(If you already know what I’ve been up to, please skip ahead to signing-up for my newsletter.)

It’s simpler to send a link then write this out hundreds of times. Shoot me 🙂

Taking the leap of faith

As you might imagine, deciding to leave a role that you created at a company you’ve helped build for almost a decade can be scary. It was for me, the first few weeks. It as well as humbling, challenging…and the one thing no emphasizes enough, a lot of FUN!

I once read that entrepreneurs don’t know the outcome of what they are attempting, they just aren’t scared to fail. That the most successful of people will tell you they have no idea what they are doing, but they will however tell you they are finding themselves.

When it comes to this recent journey, finding myself I am. Scared of what comes next, positive or negative, I no longer am.

I know this is the direction I need to be going.

Not lost, but still not found

The last 90 days have been an incredible journey of self reflection, gut checks, thinking and exploring who I am and what I should be doing with my personal and professional life.

I’m not exactly lost, but I haven’t yet completely found my calling. Or at least fully realized it yet.

That’s why over the last 90 days I’ve been blessed, humbled and overwhelmed by the support from my first set of clients across a number of engagements. These great set of folks have shown faith in my abilities, belief in the future I would like to build and allow me to deliver value each and every day.

Thanks to them, I’m finding my way and Pitch + Pivot is off to a great start. If you’re reading, you rock.

Thanks again.

Zero to this is a business in 90 days

Over the last 90 days I’ve been fortunate enough to engage a number of companies about their sales/marketing problems and have secured a number of engagements that have me booked through 2014.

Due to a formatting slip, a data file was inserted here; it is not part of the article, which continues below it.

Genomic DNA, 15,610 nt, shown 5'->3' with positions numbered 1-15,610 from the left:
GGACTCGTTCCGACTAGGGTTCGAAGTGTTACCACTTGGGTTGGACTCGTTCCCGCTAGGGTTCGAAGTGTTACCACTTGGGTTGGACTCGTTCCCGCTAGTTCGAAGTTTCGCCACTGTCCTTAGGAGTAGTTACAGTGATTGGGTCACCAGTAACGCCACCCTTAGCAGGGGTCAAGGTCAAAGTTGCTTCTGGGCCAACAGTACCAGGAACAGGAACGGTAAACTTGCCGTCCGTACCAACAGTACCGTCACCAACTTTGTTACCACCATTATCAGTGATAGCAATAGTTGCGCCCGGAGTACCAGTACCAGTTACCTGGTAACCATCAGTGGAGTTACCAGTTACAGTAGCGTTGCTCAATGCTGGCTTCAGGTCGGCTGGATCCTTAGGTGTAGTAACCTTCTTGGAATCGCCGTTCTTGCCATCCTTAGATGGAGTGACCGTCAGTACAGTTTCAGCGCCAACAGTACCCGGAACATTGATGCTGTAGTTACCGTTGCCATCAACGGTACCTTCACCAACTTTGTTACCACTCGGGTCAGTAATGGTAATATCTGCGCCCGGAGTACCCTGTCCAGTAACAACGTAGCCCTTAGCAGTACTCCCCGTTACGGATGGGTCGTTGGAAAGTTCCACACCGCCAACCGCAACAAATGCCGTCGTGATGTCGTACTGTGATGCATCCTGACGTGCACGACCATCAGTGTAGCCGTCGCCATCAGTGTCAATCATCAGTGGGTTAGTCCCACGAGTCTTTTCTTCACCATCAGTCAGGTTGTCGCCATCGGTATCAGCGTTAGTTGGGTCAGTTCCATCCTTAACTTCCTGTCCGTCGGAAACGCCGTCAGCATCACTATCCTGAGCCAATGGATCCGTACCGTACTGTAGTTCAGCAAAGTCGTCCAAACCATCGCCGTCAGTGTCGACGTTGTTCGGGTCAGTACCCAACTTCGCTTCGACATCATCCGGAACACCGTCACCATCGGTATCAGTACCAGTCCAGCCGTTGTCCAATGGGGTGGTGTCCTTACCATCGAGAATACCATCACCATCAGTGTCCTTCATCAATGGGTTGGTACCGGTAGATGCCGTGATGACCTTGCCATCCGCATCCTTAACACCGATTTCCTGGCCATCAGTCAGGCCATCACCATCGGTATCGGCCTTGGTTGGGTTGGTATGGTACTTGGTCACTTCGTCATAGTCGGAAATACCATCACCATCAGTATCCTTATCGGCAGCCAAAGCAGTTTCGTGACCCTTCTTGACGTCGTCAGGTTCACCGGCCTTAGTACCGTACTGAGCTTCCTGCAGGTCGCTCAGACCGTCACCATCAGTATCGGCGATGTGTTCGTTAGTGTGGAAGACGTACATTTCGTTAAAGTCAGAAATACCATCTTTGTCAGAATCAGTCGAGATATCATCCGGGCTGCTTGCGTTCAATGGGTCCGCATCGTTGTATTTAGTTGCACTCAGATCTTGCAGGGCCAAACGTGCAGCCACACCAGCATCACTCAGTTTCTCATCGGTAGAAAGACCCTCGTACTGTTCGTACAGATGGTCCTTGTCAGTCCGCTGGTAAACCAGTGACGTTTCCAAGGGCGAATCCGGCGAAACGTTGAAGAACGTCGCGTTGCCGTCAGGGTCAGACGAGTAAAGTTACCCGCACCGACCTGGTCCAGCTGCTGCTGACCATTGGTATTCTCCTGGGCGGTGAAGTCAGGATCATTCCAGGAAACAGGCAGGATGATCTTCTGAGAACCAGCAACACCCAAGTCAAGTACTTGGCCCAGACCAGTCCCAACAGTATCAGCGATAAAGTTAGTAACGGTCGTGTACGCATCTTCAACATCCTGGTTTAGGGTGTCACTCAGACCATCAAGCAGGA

From trainings to strategic business planning, building channel sales programs to executing on SEO campaigns, there’s been no one size fits all package yet, but the work is fun, pays the bills and is making some profit for reinvestment into growth, new ideas or a rainy day.

It’s times like these I thank my lucky stars for a lot of the work done early in my career. Without the opportunities made available, constant hustle and that darn blog I started, I wouldn’t have had the network to tap into and turn Pitch + Pivot into a real business, with real potential to grow beyond initial expectation, this quickly.

We’re no McKinsey or R/GA, but are delivering results, changing mindsets and transforming the way our clients do business. I don’t see Pitch + Pivot stopping its current growth any time soon and I said “we” just now because I am looking forward to bringing on my first full time employees over the coming months.

But before I get to all that…

The next 90 days

If I thought the first 90 days went by fast, was a little hairy and often chaotic, the next 90 days should put me to the test. At least that’s how the plan is looking.